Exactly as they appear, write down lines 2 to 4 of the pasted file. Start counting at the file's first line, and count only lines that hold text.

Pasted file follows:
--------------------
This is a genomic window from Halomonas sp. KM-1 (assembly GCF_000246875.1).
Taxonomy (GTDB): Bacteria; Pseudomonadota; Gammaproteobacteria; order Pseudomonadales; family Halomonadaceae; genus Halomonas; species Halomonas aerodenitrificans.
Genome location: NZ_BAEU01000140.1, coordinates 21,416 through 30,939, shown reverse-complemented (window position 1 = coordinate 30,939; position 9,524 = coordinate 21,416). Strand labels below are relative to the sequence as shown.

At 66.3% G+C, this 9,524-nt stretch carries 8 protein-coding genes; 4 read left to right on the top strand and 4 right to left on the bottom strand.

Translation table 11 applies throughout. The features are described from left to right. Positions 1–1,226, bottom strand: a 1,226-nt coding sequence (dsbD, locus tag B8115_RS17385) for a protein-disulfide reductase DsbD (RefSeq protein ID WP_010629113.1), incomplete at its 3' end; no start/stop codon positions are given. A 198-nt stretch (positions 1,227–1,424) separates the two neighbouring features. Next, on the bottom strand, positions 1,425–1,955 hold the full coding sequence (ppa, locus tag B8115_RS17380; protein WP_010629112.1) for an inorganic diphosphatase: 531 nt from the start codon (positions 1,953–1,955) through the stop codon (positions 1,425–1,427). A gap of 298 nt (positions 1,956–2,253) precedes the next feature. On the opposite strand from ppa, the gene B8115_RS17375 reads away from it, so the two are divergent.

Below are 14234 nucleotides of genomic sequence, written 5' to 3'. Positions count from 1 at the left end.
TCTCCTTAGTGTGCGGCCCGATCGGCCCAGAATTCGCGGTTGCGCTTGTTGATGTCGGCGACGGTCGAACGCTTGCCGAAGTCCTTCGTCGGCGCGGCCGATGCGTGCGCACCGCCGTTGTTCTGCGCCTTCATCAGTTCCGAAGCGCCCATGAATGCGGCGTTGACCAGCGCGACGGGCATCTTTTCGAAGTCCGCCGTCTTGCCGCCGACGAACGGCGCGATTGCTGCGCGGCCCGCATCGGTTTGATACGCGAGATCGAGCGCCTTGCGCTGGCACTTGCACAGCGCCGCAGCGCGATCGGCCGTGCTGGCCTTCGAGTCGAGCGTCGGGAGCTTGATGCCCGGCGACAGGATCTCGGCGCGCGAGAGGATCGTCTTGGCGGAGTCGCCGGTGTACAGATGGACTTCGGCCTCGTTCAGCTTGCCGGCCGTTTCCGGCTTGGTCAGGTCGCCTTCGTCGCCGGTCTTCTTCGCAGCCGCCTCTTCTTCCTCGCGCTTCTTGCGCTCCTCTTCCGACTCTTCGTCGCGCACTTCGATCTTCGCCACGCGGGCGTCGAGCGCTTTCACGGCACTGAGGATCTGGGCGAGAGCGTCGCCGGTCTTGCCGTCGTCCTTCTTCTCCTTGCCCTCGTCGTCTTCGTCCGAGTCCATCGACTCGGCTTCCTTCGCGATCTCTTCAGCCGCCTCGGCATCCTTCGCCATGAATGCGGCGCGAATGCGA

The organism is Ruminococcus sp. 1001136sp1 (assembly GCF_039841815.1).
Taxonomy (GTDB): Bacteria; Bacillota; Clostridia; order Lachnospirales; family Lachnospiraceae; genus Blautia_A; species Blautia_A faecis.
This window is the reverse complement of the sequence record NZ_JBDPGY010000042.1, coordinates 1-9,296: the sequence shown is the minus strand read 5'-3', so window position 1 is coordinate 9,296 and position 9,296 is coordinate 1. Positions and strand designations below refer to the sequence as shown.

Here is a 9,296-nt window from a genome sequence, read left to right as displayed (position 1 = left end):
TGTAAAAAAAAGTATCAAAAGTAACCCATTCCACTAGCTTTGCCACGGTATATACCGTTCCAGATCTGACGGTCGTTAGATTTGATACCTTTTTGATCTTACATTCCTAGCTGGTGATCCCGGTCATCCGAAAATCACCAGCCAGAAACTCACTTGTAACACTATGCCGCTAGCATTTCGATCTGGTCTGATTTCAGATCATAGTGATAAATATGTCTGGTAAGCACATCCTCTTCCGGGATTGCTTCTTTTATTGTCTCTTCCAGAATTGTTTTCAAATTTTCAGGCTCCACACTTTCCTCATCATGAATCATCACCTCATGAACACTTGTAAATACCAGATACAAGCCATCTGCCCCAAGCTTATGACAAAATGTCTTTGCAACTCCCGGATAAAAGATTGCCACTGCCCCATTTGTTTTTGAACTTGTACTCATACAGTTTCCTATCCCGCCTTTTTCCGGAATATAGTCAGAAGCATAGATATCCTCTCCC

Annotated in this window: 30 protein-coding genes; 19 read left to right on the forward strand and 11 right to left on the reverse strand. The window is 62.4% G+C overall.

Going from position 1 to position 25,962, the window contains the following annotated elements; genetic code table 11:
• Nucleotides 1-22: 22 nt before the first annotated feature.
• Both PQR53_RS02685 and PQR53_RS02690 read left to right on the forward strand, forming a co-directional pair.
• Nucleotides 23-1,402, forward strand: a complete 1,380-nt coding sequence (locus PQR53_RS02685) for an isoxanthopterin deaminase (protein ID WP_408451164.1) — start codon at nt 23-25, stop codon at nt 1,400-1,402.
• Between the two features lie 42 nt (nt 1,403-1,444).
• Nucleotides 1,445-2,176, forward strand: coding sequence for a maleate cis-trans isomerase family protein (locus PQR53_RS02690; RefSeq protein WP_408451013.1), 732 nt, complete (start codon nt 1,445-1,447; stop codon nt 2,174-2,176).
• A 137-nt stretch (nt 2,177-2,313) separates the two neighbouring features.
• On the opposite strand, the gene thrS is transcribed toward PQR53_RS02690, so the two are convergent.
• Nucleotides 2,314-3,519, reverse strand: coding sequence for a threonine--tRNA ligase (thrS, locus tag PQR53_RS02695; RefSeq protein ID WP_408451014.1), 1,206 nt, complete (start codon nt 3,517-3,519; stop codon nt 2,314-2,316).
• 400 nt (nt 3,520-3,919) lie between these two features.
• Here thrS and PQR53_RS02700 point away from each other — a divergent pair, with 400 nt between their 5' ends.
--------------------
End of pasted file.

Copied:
Taxonomy (GTDB): Bacteria; Pseudomonadota; Gammaproteobacteria; order Pseudomonadales; family Halomonadaceae; genus Halomonas; species Halomonas aerodenitrificans.
Genome location: NZ_BAEU01000140.1, coordinates 21,416 through 30,939, shown reverse-complemented (window position 1 = coordinate 30,939; position 9,524 = coordinate 21,416). Strand labels below are relative to the sequence as shown.

At 66.3% G+C, this 9,524-nt stretch carries 8 protein-coding genes; 4 read left to right on the top strand and 4 right to left on the bottom strand.